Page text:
F1 teams to begin using 4-cylinder twin-turbo engines in 2013

Changes in Formula One occur just about as often as Charles Barkley chows down on cheeseburgers, so it really didn’t come as a surprise that F1 is on the verge of having a new engine formula that would run for six years starting in 2013.

According to Spanish newspaper El Mundo Deportivo, an agreement in principle has been reached to begin using - effective in 2013 - a four-cylinder, 1.5 liter engine that comes with twin-turbo, direct injection, and the KERS system.

In an interview with Autocar magazine at the Beijing Motor Show , Ferrari CEO Amedeo Felisa said that F1 should take the necessary steps to begin using engines that could also be translated to road-driving conditions. "If F1 has to develop something helpful for real (road) driving conditions, then the best solution is for an engine that is turbocharged and GDI (gasoline direct injection)," he said.

Continued after the jump

Norbert Haug of Mercedes echoed Felisa’s sentiments, despite also pointing out that F1 should remain invested in taking advantage of high technology in developing their race cars. "Smaller engines should be used for consumption and emissions," he said. "But you still need to look at the whole picture. If you fly from Europe to Japan on a 747, you would use more fuel than an entire F1 season."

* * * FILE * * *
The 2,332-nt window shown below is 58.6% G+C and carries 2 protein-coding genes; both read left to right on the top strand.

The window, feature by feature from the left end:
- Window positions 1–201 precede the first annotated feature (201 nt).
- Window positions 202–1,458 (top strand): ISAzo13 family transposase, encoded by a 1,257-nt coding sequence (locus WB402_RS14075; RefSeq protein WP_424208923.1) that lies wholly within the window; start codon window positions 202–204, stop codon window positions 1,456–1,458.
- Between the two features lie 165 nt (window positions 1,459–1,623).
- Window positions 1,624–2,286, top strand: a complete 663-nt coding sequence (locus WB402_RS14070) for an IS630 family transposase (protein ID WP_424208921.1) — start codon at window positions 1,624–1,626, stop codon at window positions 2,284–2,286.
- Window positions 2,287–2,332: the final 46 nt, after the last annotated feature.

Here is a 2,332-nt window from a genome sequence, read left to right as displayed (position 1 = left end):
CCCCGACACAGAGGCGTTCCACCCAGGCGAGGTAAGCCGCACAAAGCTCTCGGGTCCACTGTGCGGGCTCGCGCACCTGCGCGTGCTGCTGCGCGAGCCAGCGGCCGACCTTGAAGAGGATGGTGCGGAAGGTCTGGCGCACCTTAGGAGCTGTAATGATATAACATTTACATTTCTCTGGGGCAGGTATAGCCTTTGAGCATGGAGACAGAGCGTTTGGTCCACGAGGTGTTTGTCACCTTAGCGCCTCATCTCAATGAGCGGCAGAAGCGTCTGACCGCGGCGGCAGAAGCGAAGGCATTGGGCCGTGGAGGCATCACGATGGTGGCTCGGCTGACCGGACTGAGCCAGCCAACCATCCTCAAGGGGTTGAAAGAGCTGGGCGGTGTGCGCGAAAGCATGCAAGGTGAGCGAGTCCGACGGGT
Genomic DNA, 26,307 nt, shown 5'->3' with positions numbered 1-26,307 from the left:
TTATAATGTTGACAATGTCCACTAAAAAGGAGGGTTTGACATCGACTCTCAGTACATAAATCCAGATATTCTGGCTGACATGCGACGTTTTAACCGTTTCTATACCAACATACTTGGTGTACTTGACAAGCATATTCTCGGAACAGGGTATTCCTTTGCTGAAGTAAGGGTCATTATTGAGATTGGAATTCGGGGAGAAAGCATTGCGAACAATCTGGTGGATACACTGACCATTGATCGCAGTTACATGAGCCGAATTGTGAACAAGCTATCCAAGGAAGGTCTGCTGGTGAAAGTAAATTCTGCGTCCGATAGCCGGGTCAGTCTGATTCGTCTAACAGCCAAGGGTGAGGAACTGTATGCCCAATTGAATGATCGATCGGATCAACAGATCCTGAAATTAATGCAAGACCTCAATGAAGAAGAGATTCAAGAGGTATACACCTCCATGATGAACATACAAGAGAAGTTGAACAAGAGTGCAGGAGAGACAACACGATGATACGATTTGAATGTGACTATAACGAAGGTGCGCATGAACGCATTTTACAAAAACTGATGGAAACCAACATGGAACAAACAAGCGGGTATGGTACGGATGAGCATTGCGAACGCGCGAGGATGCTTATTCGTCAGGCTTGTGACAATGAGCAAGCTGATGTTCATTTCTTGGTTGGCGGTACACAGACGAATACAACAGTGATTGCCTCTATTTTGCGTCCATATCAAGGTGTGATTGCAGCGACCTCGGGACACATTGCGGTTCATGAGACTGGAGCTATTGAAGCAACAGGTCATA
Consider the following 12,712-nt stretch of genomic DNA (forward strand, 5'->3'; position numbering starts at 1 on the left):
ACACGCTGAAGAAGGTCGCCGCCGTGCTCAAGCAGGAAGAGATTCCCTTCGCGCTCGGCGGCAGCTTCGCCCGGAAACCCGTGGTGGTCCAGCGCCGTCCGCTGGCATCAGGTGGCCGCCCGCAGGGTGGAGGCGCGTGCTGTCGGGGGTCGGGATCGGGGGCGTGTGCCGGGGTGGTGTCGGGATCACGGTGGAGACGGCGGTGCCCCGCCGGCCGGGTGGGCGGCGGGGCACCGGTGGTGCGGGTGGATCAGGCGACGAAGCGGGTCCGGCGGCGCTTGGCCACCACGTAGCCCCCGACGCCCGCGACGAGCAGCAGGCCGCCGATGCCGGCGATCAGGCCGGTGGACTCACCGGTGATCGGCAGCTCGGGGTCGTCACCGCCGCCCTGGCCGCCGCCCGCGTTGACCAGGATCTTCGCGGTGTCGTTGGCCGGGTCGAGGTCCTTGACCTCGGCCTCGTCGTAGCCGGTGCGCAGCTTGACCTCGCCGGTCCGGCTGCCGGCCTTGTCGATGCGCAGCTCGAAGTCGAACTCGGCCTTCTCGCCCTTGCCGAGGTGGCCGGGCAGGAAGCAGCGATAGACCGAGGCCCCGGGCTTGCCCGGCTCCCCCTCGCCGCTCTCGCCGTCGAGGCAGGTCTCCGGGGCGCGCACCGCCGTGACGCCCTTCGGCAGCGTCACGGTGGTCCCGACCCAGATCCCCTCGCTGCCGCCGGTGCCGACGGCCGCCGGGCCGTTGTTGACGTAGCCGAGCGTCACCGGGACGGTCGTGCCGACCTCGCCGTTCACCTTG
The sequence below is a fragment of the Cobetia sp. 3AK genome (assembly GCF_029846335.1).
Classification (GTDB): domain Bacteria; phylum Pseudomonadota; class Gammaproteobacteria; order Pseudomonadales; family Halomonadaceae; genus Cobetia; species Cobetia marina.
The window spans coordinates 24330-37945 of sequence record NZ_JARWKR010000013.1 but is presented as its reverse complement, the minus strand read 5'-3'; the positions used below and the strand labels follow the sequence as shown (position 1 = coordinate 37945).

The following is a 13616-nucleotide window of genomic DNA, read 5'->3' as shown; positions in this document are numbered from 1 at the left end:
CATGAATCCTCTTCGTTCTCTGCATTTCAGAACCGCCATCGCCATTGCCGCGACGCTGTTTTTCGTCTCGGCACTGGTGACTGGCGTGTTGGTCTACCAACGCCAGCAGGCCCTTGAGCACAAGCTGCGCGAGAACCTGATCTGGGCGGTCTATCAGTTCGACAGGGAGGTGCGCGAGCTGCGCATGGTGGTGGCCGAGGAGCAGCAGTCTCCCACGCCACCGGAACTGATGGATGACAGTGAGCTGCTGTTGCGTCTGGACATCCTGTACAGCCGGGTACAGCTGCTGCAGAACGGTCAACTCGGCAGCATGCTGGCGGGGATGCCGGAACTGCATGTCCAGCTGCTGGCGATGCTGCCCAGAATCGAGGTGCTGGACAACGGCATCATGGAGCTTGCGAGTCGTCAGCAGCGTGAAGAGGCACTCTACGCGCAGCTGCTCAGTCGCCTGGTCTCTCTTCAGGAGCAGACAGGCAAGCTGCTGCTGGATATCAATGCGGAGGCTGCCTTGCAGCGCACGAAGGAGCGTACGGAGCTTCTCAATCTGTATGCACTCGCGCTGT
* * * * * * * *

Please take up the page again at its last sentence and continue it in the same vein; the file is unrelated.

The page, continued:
For now, further development of the 2.4-liter V8 engines that are used today in F1 cars have been ’frozen’, at least until powerful engines that are more fuel-efficient and emit less pollution - and likewise affordable to the smaller teams - become available.


7 comments:

Ok I just imagine that I’m in the true battle , it is Bugatti Veyron Vs Formula 1 car.
No doubt the Bugatti Veyron is the fastest , and most powerful car , but will it win the battle

what? So shocking. Most of the cars nowadays is using the 4-cylinder twin turbo engines. But why on earth does the F1 teams use this technology just this coming 2013?

That’s great, it’s about time that 4-cylinder engines get noticed.

Impressive engine, the 4 cylinder restriction places many obstacles in front of the engineers who must now design an engine that keeps piston speeds down to a level that will keep the engine from destroying itself, a much easier proposition on a V6 or V8 engine that can use a much shorter stroke crankshaft and smaller, lighter pistons to achieve the required displacement.

Well, I guess they have to lessen the eNgine’s weight and consumption. That’s they’ve replace it with v4 engines.

How about the specs? Max Speed, Torque and HP? and also the amount?.

Nascar gets to keep their V8s. I fail to see why F1 has to switch to turboed four cylinders engines.

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